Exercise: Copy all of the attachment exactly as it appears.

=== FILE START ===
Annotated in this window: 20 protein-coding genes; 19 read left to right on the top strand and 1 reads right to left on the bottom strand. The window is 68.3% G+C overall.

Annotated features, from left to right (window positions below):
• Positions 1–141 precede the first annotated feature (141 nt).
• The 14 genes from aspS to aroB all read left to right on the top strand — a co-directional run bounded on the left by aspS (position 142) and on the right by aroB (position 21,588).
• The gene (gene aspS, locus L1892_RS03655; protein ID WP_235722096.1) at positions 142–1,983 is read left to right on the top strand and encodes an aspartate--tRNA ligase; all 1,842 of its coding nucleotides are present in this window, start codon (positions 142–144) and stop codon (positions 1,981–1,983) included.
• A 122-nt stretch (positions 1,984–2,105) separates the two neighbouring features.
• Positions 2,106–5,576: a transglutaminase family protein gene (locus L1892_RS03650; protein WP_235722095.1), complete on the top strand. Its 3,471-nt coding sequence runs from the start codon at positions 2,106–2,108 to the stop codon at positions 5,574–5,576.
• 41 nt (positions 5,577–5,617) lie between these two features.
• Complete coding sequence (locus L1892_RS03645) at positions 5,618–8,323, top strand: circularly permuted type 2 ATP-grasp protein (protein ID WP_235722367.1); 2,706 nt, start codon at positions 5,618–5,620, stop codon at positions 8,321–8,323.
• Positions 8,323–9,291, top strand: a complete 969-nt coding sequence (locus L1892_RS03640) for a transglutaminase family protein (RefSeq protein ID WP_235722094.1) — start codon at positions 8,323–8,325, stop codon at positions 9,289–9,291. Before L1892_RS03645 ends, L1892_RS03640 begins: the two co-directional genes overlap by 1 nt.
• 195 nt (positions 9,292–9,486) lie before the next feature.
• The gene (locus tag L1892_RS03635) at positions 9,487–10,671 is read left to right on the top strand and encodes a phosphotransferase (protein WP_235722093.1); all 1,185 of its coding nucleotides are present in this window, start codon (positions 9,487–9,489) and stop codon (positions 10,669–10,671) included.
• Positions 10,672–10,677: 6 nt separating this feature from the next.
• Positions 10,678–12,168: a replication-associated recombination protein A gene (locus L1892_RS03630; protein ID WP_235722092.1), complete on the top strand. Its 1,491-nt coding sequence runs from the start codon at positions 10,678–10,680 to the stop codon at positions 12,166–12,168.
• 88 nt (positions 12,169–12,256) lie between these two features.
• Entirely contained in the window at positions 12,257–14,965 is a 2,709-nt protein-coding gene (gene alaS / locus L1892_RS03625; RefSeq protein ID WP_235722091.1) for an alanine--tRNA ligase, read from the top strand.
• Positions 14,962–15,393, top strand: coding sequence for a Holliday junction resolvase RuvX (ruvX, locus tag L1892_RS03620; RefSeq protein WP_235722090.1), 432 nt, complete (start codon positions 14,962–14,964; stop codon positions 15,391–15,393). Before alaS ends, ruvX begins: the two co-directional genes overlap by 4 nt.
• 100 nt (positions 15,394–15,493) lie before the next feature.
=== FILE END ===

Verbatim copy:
Annotated in this window: 20 protein-coding genes; 19 read left to right on the top strand and 1 reads right to left on the bottom strand. The window is 68.3% G+C overall.

Annotated features, from left to right (window positions below):
• Positions 1–141 precede the first annotated feature (141 nt).
• The 14 genes from aspS to aroB all read left to right on the top strand — a co-directional run bounded on the left by aspS (position 142) and on the right by aroB (position 21,588).
• The gene (gene aspS, locus L1892_RS03655; protein ID WP_235722096.1) at positions 142–1,983 is read left to right on the top strand and encodes an aspartate--tRNA ligase; all 1,842 of its coding nucleotides are present in this window, start codon (positions 142–144) and stop codon (positions 1,981–1,983) included.
• A 122-nt stretch (positions 1,984–2,105) separates the two neighbouring features.
• Positions 2,106–5,576: a transglutaminase family protein gene (locus L1892_RS03650; protein WP_235722095.1), complete on the top strand. Its 3,471-nt coding sequence runs from the start codon at positions 2,106–2,108 to the stop codon at positions 5,574–5,576.
• 41 nt (positions 5,577–5,617) lie between these two features.
• Complete coding sequence (locus L1892_RS03645) at positions 5,618–8,323, top strand: circularly permuted type 2 ATP-grasp protein (protein ID WP_235722367.1); 2,706 nt, start codon at positions 5,618–5,620, stop codon at positions 8,321–8,323.
• Positions 8,323–9,291, top strand: a complete 969-nt coding sequence (locus L1892_RS03640) for a transglutaminase family protein (RefSeq protein ID WP_235722094.1) — start codon at positions 8,323–8,325, stop codon at positions 9,289–9,291. Before L1892_RS03645 ends, L1892_RS03640 begins: the two co-directional genes overlap by 1 nt.
• 195 nt (positions 9,292–9,486) lie before the next feature.
• The gene (locus tag L1892_RS03635) at positions 9,487–10,671 is read left to right on the top strand and encodes a phosphotransferase (protein WP_235722093.1); all 1,185 of its coding nucleotides are present in this window, start codon (positions 9,487–9,489) and stop codon (positions 10,669–10,671) included.
• Positions 10,672–10,677: 6 nt separating this feature from the next.
• Positions 10,678–12,168: a replication-associated recombination protein A gene (locus L1892_RS03630; protein ID WP_235722092.1), complete on the top strand. Its 1,491-nt coding sequence runs from the start codon at positions 10,678–10,680 to the stop codon at positions 12,166–12,168.
• 88 nt (positions 12,169–12,256) lie between these two features.
• Entirely contained in the window at positions 12,257–14,965 is a 2,709-nt protein-coding gene (gene alaS / locus L1892_RS03625; RefSeq protein ID WP_235722091.1) for an alanine--tRNA ligase, read from the top strand.
• Positions 14,962–15,393, top strand: coding sequence for a Holliday junction resolvase RuvX (ruvX, locus tag L1892_RS03620; RefSeq protein WP_235722090.1), 432 nt, complete (start codon positions 14,962–14,964; stop codon positions 15,391–15,393). Before alaS ends, ruvX begins: the two co-directional genes overlap by 4 nt.
• 100 nt (positions 15,394–15,493) lie before the next feature.